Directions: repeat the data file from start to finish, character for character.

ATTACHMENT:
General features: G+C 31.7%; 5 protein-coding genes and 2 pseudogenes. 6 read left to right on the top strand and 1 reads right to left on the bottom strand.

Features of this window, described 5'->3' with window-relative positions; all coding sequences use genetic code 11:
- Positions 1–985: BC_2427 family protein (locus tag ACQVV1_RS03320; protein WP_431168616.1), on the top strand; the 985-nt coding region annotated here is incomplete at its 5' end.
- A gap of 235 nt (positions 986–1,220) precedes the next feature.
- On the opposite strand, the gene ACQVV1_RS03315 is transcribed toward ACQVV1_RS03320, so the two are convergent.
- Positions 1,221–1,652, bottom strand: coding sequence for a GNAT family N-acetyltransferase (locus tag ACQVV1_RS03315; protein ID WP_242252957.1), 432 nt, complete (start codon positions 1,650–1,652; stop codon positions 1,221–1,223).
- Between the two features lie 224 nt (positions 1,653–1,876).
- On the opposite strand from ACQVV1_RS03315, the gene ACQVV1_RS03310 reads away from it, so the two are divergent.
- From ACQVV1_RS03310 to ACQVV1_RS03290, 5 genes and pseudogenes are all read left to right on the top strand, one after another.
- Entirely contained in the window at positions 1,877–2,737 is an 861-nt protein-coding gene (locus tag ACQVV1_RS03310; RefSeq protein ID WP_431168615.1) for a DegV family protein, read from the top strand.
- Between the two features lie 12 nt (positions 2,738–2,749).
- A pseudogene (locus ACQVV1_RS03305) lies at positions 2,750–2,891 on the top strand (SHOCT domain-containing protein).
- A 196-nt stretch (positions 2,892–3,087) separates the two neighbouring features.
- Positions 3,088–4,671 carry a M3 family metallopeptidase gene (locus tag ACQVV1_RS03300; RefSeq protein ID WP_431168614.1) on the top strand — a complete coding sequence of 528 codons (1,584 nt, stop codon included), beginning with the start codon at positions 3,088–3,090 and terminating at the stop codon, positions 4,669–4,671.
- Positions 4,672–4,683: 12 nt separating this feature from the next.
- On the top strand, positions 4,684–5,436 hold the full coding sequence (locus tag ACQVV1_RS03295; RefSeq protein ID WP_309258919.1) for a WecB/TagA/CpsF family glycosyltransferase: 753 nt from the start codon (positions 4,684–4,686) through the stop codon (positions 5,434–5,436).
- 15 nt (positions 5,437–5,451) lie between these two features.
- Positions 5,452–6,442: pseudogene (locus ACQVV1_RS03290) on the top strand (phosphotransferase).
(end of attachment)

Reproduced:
General features: G+C 31.7%; 5 protein-coding genes and 2 pseudogenes. 6 read left to right on the top strand and 1 reads right to left on the bottom strand.

Features of this window, described 5'->3' with window-relative positions; all coding sequences use genetic code 11:
- Positions 1–985: BC_2427 family protein (locus tag ACQVV1_RS03320; protein WP_431168616.1), on the top strand; the 985-nt coding region annotated here is incomplete at its 5' end.
- A gap of 235 nt (positions 986–1,220) precedes the next feature.
- On the opposite strand, the gene ACQVV1_RS03315 is transcribed toward ACQVV1_RS03320, so the two are convergent.
- Positions 1,221–1,652, bottom strand: coding sequence for a GNAT family N-acetyltransferase (locus tag ACQVV1_RS03315; protein ID WP_242252957.1), 432 nt, complete (start codon positions 1,650–1,652; stop codon positions 1,221–1,223).
- Between the two features lie 224 nt (positions 1,653–1,876).
- On the opposite strand from ACQVV1_RS03315, the gene ACQVV1_RS03310 reads away from it, so the two are divergent.
- From ACQVV1_RS03310 to ACQVV1_RS03290, 5 genes and pseudogenes are all read left to right on the top strand, one after another.
- Entirely contained in the window at positions 1,877–2,737 is an 861-nt protein-coding gene (locus tag ACQVV1_RS03310; RefSeq protein ID WP_431168615.1) for a DegV family protein, read from the top strand.
- Between the two features lie 12 nt (positions 2,738–2,749).
- A pseudogene (locus ACQVV1_RS03305) lies at positions 2,750–2,891 on the top strand (SHOCT domain-containing protein).
- A 196-nt stretch (positions 2,892–3,087) separates the two neighbouring features.
- Positions 3,088–4,671 carry a M3 family metallopeptidase gene (locus tag ACQVV1_RS03300; RefSeq protein ID WP_431168614.1) on the top strand — a complete coding sequence of 528 codons (1,584 nt, stop codon included), beginning with the start codon at positions 3,088–3,090 and terminating at the stop codon, positions 4,669–4,671.
- Positions 4,672–4,683: 12 nt separating this feature from the next.
- On the top strand, positions 4,684–5,436 hold the full coding sequence (locus tag ACQVV1_RS03295; RefSeq protein ID WP_309258919.1) for a WecB/TagA/CpsF family glycosyltransferase: 753 nt from the start codon (positions 4,684–4,686) through the stop codon (positions 5,434–5,436).
- 15 nt (positions 5,437–5,451) lie between these two features.
- Positions 5,452–6,442: pseudogene (locus ACQVV1_RS03290) on the top strand (phosphotransferase).